“A clear violation of human rights,” denounced Bishop of Hanoi Joseph Ngo Quang Kiet. The state media carried out a very strong campaign against this courageous bishop, “guilty” of having declared that “religious freedom is not a concession but a right.” The Party demanded his removal but the entire episcopacy took sides with him.
The Catholics in Vietnam have already suffered “the great tribulation.” This was when, in 1975, with the conquest of former Saigon by the Vietcong, all the churches where shut down, seminaries sealed off, and ecclesiastical property confiscated by the government. Only after the doi moi (1986), the Vietnamese equivalent of the Soviet perestroika, was the Church able to take off again. Parishes were reopened, slowly the seminaries were restored (at the moment, there are seven), and a new vital force emerged in the pastoral activities. However, the Communist diktat remained: faith must remain confined within the walls of the parish property; no public area can be “infected” by religion.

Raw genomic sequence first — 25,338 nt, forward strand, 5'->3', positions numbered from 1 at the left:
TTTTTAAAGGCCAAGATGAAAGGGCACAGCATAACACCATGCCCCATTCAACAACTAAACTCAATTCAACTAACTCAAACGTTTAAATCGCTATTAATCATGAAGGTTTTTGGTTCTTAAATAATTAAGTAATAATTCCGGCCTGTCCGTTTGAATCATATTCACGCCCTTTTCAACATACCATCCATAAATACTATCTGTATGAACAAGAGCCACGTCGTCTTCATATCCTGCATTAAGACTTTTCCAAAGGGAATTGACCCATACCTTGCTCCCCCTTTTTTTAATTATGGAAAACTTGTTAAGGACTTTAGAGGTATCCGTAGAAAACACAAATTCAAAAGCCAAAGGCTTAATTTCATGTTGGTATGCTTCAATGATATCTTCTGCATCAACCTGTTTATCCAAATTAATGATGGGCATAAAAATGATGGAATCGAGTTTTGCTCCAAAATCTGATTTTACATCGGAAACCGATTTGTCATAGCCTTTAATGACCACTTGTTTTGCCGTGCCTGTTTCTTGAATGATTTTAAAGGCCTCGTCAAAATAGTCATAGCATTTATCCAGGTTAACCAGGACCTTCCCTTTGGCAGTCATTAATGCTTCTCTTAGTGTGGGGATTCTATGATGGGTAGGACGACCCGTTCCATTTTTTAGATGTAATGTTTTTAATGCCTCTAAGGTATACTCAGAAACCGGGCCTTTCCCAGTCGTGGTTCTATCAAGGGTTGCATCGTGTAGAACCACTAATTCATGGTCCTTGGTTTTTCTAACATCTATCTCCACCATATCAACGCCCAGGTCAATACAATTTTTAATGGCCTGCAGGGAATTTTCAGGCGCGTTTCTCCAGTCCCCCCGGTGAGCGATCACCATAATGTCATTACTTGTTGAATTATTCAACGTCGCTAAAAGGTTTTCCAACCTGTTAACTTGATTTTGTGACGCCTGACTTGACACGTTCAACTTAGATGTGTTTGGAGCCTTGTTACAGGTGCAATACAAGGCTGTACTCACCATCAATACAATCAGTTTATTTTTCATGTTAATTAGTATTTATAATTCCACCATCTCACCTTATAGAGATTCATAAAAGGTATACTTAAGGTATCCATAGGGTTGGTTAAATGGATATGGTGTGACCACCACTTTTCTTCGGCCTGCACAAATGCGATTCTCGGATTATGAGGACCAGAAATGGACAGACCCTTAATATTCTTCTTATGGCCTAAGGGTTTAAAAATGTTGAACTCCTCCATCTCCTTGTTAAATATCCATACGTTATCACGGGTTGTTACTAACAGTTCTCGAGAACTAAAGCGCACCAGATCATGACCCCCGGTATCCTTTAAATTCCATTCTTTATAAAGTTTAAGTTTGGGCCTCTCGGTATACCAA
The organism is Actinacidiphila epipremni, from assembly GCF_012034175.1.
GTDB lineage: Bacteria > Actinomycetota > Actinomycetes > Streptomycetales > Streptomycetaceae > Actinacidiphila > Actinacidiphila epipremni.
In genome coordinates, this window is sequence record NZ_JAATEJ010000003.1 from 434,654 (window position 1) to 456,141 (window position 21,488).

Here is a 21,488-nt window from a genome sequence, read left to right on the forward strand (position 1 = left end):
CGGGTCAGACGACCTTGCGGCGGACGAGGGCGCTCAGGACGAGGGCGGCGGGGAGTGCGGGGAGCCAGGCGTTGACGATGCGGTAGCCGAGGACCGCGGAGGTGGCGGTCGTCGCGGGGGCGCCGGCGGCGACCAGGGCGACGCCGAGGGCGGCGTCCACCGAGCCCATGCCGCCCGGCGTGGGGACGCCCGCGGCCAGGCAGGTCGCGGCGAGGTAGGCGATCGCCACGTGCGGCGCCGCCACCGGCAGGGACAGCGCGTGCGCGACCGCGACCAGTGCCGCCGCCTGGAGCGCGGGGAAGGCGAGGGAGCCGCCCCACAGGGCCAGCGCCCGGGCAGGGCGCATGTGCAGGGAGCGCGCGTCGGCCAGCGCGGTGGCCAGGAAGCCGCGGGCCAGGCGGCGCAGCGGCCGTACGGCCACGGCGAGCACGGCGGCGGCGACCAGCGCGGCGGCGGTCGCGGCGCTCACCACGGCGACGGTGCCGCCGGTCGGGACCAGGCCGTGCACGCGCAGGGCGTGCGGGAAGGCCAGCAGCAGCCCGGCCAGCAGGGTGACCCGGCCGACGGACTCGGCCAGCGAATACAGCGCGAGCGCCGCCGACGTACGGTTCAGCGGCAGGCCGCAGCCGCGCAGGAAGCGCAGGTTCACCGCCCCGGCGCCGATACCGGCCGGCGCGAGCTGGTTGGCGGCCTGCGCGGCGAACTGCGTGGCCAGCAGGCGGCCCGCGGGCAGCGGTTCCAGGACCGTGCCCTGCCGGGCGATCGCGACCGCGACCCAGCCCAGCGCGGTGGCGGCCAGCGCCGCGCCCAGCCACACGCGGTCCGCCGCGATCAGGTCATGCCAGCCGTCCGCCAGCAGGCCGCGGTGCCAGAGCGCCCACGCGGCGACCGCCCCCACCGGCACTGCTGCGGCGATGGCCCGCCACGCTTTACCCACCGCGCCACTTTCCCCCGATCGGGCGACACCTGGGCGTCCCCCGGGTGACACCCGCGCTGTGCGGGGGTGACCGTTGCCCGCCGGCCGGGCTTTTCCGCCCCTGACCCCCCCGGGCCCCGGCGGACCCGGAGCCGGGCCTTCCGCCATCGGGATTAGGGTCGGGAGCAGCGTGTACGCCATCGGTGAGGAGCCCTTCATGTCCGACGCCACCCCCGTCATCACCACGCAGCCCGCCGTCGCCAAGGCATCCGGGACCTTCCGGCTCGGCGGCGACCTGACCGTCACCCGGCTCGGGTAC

“Our Church is founded on the solid faith of our martyrs,” explains H. E. Peter Nguyen Van Nhon, President of the Bishops. In the nineteenth century, during the persecution by the Mandarin Buddhists, 150,000 believers were killed because they were disciples of Christ.
“On the religious level, family tradition is still important. Every family hopes to have an ordained son or a daughter,” observes the Bishop of Dalat. The proof of this is the crowded formation schools: 250 seminarians in Xuan Loc, 200 in Nha Trang, 300 in the capital, and there are just as many aspirants and 70 Salesian clergymen spread out in Dalat and Ho Chi Minh City. Every year, 4,000 laymen are trained in the diocese of former Saigon. The Jesuits have 37 novices, 37 priests, and 150 candidates to the religious life.
Participation at the Catholic Sunday Mass is very high, 90%. In the Salesian parish of Xuan Hiep, on the outskirts of Ho Chi Minh City, this actually can be felt. There are 6,000 parishioners, 5,000 of whom attend the five Sunday Masses. There are many young people that flock into the former southern capital, which is economically more developed, looking for jobs. “They leave their families and they find themselves alone in an unknown place,” says Father John, one of the Salesians. “We take care of them; we visit them at home; we teach them how to manage their time, the house, and the work.” Every evening, hundreds of youths recite the rosary in front of the Mary Help of Christians statue. On Monday, there are choir rehearsals; on Tuesday, pre-Cana courses; on Thursday, confessions and worship.